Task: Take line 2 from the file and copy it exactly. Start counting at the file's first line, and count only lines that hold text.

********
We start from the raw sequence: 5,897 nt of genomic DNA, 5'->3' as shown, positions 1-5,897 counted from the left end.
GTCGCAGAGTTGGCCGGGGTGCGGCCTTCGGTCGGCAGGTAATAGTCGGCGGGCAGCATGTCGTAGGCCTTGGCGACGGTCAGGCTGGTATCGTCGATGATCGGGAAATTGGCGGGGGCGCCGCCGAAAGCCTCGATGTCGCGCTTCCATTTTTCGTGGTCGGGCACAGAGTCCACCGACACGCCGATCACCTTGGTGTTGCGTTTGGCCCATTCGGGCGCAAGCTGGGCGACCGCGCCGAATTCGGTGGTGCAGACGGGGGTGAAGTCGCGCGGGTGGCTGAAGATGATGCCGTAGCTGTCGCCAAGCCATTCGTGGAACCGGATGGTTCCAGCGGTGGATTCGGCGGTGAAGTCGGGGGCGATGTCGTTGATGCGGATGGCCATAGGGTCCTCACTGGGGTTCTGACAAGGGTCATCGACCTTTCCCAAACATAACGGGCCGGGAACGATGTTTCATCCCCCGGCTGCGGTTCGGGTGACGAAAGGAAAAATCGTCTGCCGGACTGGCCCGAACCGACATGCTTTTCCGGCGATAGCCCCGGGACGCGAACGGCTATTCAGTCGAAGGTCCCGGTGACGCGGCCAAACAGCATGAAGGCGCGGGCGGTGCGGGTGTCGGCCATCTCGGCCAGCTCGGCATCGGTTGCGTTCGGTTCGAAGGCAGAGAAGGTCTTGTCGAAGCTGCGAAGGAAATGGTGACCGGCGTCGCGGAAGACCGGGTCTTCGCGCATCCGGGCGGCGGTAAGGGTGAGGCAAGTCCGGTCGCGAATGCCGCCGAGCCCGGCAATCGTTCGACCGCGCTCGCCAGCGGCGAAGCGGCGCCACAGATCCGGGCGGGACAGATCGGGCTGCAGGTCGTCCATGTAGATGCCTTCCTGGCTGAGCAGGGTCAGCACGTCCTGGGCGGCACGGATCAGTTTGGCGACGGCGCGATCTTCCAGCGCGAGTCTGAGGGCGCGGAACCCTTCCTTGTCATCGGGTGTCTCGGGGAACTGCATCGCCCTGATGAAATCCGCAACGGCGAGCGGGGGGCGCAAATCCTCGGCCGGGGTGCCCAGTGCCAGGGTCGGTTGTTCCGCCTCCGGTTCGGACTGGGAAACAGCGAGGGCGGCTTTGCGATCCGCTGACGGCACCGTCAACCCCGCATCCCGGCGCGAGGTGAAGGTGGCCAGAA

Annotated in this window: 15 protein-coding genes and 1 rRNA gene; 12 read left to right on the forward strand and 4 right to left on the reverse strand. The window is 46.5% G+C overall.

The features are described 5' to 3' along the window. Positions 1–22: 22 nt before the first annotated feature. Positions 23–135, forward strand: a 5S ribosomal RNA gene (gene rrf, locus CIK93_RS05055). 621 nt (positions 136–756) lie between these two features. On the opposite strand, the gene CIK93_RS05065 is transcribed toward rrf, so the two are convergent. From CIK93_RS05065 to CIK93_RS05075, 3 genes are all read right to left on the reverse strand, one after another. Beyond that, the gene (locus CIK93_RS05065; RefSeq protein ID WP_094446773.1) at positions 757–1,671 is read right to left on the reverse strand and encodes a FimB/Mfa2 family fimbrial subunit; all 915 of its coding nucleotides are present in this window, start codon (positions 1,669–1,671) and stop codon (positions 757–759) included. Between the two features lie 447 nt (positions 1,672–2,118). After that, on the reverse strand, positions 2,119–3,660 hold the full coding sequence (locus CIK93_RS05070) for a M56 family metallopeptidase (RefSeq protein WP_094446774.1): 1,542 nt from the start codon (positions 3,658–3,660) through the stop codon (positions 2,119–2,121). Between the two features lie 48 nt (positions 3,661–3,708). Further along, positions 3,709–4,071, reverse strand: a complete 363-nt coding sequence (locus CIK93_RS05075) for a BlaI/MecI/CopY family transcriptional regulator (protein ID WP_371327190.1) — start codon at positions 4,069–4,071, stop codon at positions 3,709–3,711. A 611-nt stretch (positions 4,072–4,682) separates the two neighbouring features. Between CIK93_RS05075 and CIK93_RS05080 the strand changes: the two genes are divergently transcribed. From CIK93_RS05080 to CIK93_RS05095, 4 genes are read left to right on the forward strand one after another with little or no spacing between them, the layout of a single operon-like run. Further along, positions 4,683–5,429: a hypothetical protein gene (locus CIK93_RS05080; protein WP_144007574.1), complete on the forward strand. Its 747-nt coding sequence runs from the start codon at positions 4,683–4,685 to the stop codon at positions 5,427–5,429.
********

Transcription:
GTCGCAGAGTTGGCCGGGGTGCGGCCTTCGGTCGGCAGGTAATAGTCGGCGGGCAGCATGTCGTAGGCCTTGGCGACGGTCAGGCTGGTATCGTCGATGATCGGGAAATTGGCGGGGGCGCCGCCGAAAGCCTCGATGTCGCGCTTCCATTTTTCGTGGTCGGGCACAGAGTCCACCGACACGCCGATCACCTTGGTGTTGCGTTTGGCCCATTCGGGCGCAAGCTGGGCGACCGCGCCGAATTCGGTGGTGCAGACGGGGGTGAAGTCGCGCGGGTGGCTGAAGATGATGCCGTAGCTGTCGCCAAGCCATTCGTGGAACCGGATGGTTCCAGCGGTGGATTCGGCGGTGAAGTCGGGGGCGATGTCGTTGATGCGGATGGCCATAGGGTCCTCACTGGGGTTCTGACAAGGGTCATCGACCTTTCCCAAACATAACGGGCCGGGAACGATGTTTCATCCCCCGGCTGCGGTTCGGGTGACGAAAGGAAAAATCGTCTGCCGGACTGGCCCGAACCGACATGCTTTTCCGGCGATAGCCCCGGGACGCGAACGGCTATTCAGTCGAAGGTCCCGGTGACGCGGCCAAACAGCATGAAGGCGCGGGCGGTGCGGGTGTCGGCCATCTCGGCCAGCTCGGCATCGGTTGCGTTCGGTTCGAAGGCAGAGAAGGTCTTGTCGAAGCTGCGAAGGAAATGGTGACCGGCGTCGCGGAAGACCGGGTCTTCGCGCATCCGGGCGGCGGTAAGGGTGAGGCAAGTCCGGTCGCGAATGCCGCCGAGCCCGGCAATCGTTCGACCGCGCTCGCCAGCGGCGAAGCGGCGCCACAGATCCGGGCGGGACAGATCGGGCTGCAGGTCGTCCATGTAGATGCCTTCCTGGCTGAGCAGGGTCAGCACGTCCTGGGCGGCACGGATCAGTTTGGCGACGGCGCGATCTTCCAGCGCGAGTCTGAGGGCGCGGAACCCTTCCTTGTCATCGGGTGTCTCGGGGAACTGCATCGCCCTGATGAAATCCGCAACGGCGAGCGGGGGGCGCAAATCCTCGGCCGGGGTGCCCAGTGCCAGGGTCGGTTGTTCCGCCTCCGGTTCGGACTGGGAAACAGCGAGGGCGGCTTTGCGATCCGCTGACGGCACCGTCAACCCCGCATCCCGGCGCGAGGTGAAGGTGGCCAGAA